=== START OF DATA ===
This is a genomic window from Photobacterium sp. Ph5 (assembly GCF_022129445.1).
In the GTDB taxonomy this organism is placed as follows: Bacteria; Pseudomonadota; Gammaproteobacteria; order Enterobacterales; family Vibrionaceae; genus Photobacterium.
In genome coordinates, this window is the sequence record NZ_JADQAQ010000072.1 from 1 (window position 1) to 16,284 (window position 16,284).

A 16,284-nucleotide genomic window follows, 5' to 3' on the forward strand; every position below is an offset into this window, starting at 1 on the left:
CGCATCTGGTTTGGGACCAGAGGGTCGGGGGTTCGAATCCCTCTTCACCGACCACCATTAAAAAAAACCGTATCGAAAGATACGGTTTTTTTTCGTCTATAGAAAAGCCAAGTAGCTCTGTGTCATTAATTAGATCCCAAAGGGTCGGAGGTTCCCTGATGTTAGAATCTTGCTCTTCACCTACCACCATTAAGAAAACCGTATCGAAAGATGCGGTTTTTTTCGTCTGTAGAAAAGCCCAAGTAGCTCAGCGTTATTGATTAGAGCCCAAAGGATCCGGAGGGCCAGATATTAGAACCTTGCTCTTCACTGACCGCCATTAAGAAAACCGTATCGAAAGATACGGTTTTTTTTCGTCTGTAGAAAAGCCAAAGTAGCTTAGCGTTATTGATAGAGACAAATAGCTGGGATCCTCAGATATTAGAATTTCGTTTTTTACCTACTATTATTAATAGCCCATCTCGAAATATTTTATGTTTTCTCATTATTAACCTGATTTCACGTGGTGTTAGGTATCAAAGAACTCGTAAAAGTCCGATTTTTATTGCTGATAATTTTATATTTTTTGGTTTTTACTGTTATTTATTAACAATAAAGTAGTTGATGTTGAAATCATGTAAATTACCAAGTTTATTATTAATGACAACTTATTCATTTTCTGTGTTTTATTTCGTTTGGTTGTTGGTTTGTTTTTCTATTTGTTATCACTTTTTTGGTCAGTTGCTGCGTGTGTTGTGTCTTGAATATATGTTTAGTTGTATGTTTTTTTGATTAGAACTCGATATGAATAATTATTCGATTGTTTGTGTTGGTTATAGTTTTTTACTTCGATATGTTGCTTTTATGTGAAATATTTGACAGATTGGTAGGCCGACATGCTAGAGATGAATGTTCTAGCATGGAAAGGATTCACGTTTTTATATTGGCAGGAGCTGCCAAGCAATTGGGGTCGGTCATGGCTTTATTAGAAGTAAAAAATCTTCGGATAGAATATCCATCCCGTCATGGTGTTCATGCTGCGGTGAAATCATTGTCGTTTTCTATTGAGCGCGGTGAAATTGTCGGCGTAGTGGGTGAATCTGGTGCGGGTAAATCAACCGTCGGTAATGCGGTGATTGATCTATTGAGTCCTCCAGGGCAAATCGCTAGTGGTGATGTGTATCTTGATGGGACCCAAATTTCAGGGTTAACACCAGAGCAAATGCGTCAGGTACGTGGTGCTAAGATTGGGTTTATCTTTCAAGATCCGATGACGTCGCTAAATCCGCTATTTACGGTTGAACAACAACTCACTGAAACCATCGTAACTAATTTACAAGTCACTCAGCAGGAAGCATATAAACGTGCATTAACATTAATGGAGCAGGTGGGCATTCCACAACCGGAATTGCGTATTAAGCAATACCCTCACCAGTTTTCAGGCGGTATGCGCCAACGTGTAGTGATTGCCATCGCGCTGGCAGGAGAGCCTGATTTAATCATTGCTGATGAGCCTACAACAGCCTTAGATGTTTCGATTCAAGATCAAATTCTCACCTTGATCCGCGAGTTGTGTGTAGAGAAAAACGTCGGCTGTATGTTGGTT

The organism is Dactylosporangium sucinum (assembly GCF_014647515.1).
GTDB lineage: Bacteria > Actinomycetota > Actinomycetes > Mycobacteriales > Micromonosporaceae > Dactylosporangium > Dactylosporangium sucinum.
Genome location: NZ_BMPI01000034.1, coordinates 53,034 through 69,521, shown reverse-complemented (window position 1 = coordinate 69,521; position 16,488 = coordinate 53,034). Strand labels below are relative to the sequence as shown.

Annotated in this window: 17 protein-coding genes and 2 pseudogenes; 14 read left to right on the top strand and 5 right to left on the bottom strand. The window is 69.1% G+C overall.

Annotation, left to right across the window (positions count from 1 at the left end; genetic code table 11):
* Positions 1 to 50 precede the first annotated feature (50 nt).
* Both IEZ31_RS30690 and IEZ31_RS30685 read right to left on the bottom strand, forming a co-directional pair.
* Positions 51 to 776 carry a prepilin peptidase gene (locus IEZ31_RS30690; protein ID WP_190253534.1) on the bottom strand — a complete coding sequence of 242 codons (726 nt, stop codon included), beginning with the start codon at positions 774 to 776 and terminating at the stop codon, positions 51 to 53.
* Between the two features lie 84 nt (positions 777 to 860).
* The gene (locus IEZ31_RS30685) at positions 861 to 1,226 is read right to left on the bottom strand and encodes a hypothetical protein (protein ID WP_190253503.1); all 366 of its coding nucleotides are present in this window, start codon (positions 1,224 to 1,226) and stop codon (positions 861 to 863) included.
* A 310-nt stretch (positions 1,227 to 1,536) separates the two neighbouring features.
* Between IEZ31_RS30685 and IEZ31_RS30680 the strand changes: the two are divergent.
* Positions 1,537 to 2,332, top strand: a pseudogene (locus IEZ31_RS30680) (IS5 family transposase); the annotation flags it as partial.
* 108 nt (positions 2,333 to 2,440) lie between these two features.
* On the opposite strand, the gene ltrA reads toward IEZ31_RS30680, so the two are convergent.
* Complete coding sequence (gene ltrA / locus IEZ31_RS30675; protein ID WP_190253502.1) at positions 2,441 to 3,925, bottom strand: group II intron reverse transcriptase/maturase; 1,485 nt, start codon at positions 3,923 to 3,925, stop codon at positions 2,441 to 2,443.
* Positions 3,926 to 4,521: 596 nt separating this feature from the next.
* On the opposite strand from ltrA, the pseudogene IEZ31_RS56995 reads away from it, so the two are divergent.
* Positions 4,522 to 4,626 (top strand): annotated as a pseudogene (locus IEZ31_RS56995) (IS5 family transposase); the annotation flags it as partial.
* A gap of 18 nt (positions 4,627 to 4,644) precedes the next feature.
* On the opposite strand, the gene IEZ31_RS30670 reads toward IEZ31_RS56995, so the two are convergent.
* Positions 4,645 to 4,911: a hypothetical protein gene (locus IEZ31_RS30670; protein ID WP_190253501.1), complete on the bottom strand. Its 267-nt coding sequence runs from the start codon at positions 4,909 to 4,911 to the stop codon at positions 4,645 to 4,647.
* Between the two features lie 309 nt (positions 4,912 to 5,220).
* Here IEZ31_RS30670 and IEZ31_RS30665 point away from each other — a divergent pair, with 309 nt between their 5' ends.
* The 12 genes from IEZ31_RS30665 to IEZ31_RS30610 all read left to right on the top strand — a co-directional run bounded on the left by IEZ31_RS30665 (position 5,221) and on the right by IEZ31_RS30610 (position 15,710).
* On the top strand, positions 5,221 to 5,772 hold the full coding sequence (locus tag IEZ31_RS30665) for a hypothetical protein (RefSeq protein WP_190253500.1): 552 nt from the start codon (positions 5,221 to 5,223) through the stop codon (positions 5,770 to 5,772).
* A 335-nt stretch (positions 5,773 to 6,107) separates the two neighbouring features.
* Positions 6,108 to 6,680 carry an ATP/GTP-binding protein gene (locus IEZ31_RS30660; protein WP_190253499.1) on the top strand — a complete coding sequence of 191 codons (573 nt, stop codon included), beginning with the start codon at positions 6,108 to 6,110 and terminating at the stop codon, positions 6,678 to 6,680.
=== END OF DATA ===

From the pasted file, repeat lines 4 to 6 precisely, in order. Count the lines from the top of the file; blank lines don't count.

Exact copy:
A 16,284-nucleotide genomic window follows, 5' to 3' on the forward strand; every position below is an offset into this window, starting at 1 on the left:
CGCATCTGGTTTGGGACCAGAGGGTCGGGGGTTCGAATCCCTCTTCACCGACCACCATTAAAAAAAACCGTATCGAAAGATACGGTTTTTTTTCGTCTATAGAAAAGCCAAGTAGCTCTGTGTCATTAATTAGATCCCAAAGGGTCGGAGGTTCCCTGATGTTAGAATCTTGCTCTTCACCTACCACCATTAAGAAAACCGTATCGAAAGATGCGGTTTTTTTCGTCTGTAGAAAAGCCCAAGTAGCTCAGCGTTATTGATTAGAGCCCAAAGGATCCGGAGGGCCAGATATTAGAACCTTGCTCTTCACTGACCGCCATTAAGAAAACCGTATCGAAAGATACGGTTTTTTTTCGTCTGTAGAAAAGCCAAAGTAGCTTAGCGTTATTGATAGAGACAAATAGCTGGGATCCTCAGATATTAGAATTTCGTTTTTTACCTACTATTATTAATAGCCCATCTCGAAATATTTTATGTTTTCTCATTATTAACCTGATTTCACGTGGTGTTAGGTATCAAAGAACTCGTAAAAGTCCGATTTTTATTGCTGATAATTTTATATTTTTTGGTTTTTACTGTTATTTATTAACAATAAAGTAGTTGATGTTGAAATCATGTAAATTACCAAGTTTATTATTAATGACAACTTATTCATTTTCTGTGTTTTATTTCGTTTGGTTGTTGGTTTGTTTTTCTATTTGTTATCACTTTTTTGGTCAGTTGCTGCGTGTGTTGTGTCTTGAATATATGTTTAGTTGTATGTTTTTTTGATTAGAACTCGATATGAATAATTATTCGATTGTTTGTGTTGGTTATAGTTTTTTACTTCGATATGTTGCTTTTATGTGAAATATTTGACAGATTGGTAGGCCGACATGCTAGAGATGAATGTTCTAGCATGGAAAGGATTCACGTTTTTATATTGGCAGGAGCTGCCAAGCAATTGGGGTCGGTCATGGCTTTATTAGAAGTAAAAAATCTTCGGATAGAATATCCATCCCGTCATGGTGTTCATGCTGCGGTGAAATCATTGTCGTTTTCTATTGAGCGCGGTGAAATTGTCGGCGTAGTGGGTGAATCTGGTGCGGGTAAATCAACCGTCGGTAATGCGGTGATTGATCTATTGAGTCCTCCAGGGCAAATCGCTAGTGGTGATGTGTATCTTGATGGGACCCAAATTTCAGGGTTAACACCAGAGCAAATGCGTCAGGTACGTGGTGCTAAGATTGGGTTTATCTTTCAAGATCCGATGACGTCGCTAAATCCGCTATTTACGGTTGAACAACAACTCACTGAAACCATCGTAACTAATTTACAAGTCACTCAGCAGGAAGCATATAAACGTGCATTAACATTAATGGAGCAGGTGGGCATTCCACAACCGGAATTGCGTATTAAGCAATACCCTCACCAGTTTTCAGGCGGTATGCGCCAACGTGTAGTGATTGCCATCGCGCTGGCAGGAGAGCCTGATTTAATCATTGCTGATGAGCCTACAACAGCCTTAGATGTTTCGATTCAAGATCAAATTCTCACCTTGATCCGCGAGTTGTGTGTAGAGAAAAACGTCGGCTGTATGTTGGTT

The organism is Dactylosporangium sucinum (assembly GCF_014647515.1).